Planning Commission discusses new site for P.T. O’Malley’s

The East Lansing Planning Commission members met June 12 to discuss the application for approval of a new site-plan and special use permit from PORTAW, Inc. which currently owns Harper’s Restaurant and Brewpub and P.T. O’Malley’s Bar and Grill. In addition, the company proposed to extend the space by adding 78 square feet to accommodate the new restaurant with more space for seating and dancing. “It (P.T. O’Malley’s) had moved down to 210 Abbot, specifically for one reason and one reason only, and that was because of the capacity issue,” said Pat Riley president of PORTAW, inc.

Riley also explains that the relocation is due to the much needed kitchen space. The location with a larger kitchen means having a new menu that includes appetizers, salads and sandwiches. “If anyone has been either in the very original or the current location of P.T. O’Malley’s, it is a cooking area not a kitchen,” said Riley.

Invasive mussels slam commercial fishery

By KURT WILLIAMS
Capital News Service

LANSING — Denise Purvis’ family began fishing the waters of northern Lake Huron off Manitoulin Island in 1882. Over the years, they came to expect the unpredictability of a livelihood  that depended on their ability to capture wild fish. Purvis came back to the family business in the mid-1990s after college. Her return coincided with the arrival of zebra and quagga mussels into the Great Lakes. The mussels have become synonymous with the problem of invasive species in the Great Lakes.

Growing green: marijuana presents water, air and energy challenges

By QUINN ZIMMERMAN
Capital News Service

LANSING — Michigan regulators are preparing for the environmental impact of the state’s recent legalization of recreational marijuana. High demand and the new legal status will drive the growth of the state’s crop, Marijuana Business Daily reported last November. Environmental concerns related to water and air quality are associated with the expanding production, said Jill Greenberg, a public information officer with the Department of Environment, Great Lakes and Energy. “The way the ballot (question) was written, there was no consideration for environmental impact. it all had to be picked up afterward,” said Robert Elmouchi, an environmental quality analyst with the agency’s Air Quality Division.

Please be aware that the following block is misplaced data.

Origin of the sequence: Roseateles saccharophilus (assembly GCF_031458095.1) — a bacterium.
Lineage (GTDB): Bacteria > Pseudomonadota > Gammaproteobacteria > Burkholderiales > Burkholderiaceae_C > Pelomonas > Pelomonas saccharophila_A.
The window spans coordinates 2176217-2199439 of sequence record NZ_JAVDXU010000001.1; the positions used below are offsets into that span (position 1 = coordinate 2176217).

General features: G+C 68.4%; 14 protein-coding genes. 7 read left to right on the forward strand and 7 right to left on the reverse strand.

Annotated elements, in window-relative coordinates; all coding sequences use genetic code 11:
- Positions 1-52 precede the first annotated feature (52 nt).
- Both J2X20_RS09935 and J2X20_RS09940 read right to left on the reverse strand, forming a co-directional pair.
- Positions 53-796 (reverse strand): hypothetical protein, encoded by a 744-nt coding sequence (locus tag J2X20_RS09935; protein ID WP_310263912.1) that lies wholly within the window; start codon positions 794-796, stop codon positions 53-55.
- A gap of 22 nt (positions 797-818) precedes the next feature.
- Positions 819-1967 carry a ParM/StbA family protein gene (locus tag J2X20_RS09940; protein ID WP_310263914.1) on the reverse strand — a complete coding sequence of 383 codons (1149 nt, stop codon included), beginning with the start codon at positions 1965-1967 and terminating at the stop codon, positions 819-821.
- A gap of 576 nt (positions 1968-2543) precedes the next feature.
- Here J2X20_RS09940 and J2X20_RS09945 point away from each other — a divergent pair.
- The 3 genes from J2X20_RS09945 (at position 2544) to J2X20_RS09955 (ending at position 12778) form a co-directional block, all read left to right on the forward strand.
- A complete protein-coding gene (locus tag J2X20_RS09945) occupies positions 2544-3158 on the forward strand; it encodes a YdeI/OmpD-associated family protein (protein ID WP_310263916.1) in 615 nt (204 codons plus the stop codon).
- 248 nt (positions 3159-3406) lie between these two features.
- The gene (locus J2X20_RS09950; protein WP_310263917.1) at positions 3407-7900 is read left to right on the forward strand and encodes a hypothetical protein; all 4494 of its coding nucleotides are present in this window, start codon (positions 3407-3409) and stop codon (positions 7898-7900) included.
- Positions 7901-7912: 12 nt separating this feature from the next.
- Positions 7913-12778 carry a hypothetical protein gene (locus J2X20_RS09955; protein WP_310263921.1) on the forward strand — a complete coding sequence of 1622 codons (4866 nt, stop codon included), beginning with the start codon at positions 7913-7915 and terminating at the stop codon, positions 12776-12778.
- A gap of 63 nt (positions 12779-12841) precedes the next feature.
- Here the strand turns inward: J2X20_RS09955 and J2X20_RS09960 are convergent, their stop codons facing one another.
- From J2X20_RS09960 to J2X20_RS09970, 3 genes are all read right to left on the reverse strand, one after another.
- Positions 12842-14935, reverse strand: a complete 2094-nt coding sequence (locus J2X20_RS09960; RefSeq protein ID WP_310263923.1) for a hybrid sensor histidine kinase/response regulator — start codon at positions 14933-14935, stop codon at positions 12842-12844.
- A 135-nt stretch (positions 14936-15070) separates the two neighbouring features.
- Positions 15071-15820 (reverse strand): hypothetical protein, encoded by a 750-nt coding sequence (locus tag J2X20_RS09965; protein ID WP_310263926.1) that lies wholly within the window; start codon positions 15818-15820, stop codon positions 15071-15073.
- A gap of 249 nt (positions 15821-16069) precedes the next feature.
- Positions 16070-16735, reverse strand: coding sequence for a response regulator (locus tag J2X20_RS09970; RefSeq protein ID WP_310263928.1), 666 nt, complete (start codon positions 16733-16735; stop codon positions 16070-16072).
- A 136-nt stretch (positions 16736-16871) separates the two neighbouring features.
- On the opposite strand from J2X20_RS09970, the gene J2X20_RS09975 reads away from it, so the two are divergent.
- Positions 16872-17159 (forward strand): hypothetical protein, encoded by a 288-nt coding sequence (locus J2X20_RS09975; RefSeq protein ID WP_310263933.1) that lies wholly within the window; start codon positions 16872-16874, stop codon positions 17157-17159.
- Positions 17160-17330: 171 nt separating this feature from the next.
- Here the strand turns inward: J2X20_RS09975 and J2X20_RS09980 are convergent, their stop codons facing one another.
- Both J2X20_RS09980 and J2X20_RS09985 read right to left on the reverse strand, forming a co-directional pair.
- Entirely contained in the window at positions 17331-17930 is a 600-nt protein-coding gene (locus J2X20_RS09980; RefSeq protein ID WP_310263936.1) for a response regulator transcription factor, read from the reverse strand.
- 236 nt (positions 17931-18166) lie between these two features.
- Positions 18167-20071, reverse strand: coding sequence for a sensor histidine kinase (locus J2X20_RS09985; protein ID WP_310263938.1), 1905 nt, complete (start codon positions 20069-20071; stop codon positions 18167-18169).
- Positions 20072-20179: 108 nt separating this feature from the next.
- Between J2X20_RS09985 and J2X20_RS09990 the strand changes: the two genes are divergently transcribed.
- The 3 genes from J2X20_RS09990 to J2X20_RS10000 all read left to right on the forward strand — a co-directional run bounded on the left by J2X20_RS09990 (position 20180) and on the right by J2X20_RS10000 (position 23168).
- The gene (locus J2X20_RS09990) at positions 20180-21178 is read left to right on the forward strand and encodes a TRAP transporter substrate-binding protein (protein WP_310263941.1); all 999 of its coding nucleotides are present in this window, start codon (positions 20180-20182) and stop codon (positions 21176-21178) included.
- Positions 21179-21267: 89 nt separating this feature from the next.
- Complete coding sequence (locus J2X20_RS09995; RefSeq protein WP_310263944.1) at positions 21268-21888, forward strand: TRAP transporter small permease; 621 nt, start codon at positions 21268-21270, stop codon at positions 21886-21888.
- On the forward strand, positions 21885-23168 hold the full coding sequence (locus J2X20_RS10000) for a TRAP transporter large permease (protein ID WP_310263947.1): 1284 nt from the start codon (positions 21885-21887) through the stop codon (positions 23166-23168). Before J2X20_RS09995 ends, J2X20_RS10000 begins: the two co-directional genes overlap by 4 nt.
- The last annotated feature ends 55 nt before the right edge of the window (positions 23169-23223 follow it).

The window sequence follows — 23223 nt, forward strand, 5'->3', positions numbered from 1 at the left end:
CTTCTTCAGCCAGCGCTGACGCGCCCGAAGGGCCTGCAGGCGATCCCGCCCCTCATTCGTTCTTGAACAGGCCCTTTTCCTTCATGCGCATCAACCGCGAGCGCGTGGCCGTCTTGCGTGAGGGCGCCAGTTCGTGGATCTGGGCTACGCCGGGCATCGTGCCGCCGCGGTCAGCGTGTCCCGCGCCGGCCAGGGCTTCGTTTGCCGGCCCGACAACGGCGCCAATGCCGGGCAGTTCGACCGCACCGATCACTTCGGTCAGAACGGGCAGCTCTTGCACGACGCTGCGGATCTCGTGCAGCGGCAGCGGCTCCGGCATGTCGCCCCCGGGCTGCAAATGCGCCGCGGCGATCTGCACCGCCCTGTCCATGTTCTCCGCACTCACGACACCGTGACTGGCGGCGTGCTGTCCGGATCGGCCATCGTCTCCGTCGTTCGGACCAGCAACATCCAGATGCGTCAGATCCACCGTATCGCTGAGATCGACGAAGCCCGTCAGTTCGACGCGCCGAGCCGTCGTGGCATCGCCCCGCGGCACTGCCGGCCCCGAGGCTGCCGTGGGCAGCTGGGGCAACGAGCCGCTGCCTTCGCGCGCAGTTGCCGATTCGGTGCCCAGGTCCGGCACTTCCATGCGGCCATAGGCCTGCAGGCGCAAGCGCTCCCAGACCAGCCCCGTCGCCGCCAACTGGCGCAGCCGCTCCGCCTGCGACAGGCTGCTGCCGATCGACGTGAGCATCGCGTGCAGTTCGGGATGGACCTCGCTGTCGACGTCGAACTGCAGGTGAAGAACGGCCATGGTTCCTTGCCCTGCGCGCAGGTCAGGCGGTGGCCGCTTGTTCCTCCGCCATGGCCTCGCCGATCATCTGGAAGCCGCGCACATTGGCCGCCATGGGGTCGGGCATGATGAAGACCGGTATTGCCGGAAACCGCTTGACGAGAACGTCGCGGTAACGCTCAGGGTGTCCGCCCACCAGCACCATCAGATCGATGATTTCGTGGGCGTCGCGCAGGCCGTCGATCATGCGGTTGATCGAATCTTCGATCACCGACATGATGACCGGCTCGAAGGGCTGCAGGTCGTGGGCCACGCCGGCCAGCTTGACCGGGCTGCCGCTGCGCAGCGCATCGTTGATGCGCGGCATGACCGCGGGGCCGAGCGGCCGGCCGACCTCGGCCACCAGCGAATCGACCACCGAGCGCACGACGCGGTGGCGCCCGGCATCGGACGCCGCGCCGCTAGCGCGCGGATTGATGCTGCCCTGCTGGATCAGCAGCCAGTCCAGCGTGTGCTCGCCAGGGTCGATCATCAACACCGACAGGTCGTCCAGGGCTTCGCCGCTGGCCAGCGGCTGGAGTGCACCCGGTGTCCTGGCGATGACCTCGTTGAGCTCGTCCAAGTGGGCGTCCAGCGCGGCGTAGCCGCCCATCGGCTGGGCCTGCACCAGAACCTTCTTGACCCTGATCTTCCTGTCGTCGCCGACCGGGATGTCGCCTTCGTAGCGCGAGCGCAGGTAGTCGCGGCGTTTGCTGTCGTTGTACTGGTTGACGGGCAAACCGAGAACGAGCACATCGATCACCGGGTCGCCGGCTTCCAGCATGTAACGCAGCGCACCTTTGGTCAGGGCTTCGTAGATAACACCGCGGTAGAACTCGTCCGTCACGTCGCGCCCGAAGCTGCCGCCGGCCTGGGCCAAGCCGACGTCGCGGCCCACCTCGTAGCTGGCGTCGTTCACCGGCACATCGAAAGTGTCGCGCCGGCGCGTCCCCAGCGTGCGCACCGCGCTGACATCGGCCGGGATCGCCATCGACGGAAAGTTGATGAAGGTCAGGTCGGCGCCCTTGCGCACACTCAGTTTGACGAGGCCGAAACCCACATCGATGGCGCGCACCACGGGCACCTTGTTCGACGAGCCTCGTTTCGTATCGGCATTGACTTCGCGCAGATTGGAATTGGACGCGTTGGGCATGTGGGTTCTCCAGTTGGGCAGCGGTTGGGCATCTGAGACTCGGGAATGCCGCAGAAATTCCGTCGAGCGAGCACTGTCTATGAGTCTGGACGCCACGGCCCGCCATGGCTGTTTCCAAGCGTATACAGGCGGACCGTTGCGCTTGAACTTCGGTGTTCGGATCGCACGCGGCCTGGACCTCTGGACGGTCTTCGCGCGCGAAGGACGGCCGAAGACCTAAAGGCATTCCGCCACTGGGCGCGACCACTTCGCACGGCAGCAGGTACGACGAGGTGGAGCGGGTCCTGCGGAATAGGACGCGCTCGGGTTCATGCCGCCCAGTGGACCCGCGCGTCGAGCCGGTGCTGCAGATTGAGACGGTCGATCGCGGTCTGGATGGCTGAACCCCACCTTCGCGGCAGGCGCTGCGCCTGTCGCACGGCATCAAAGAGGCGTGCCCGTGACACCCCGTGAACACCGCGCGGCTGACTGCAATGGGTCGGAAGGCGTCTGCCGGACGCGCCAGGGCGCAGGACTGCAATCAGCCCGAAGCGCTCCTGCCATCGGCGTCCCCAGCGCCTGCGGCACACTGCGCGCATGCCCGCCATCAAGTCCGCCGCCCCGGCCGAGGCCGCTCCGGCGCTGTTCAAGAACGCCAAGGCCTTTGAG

The menu at Blue Owl Coffee features drinks that take a spin on classic cocktails such as the Mackinac, which is inspired by a Manhattan. Craft coffee shops are a growing part of the coffee market.

Coffee market sees increase from craft shops

Behind the bar there are a variety of dark colored bottles with handwritten labels and eye droppers to ensure perfect measurements. The handwritten menu has descriptions of coffees and flavorings that baristas mix to order.

The low murmur of customers working together and studying is broken when a barista calls out a name and pushes one of the coffeehouse’s signature coffee cocktails, a Mackinac, to the edge of the bar.

It’s a scene that’s repeating itself across the country as craft shops take a growing share of the coffee market.

Dup-Dup app takes off

A new social media application startup in Okemos, Michigan is beginning to gain traction and popularity among teens and millennials. Only about 40 days since its official launch, this company has garnered over 250 registered users. Dup-Dup is a simple way to ask and answer questions, help others, be someone’s hero, and share with the entire world who your hero is and how he or she has impacted you.This application enables users to follow their friends, family, and like-minded heroes, while enjoying the interest based curated feed fueled by A.I.  and CEO, Saquib Khan. “Our goal is to create something meaningful, to help each other, and have fun doing it,” said Saquib Khan (Buddy), CEO of Dup-Dup. Khan had the vision of Dup-Dup mid summer 2018.

Taco Tuesday in Williamston?

From Sunny Side Up Café to the Sun Theater and D&W Fresh Market, city officials brainstorm about what other businesses might be missing in downtown Williamston, Michigan.

“If Downtown Williamston is missing something, it is a Mexican restaurant; that would be at the top of my list,” said City Manager Corey Schmidt.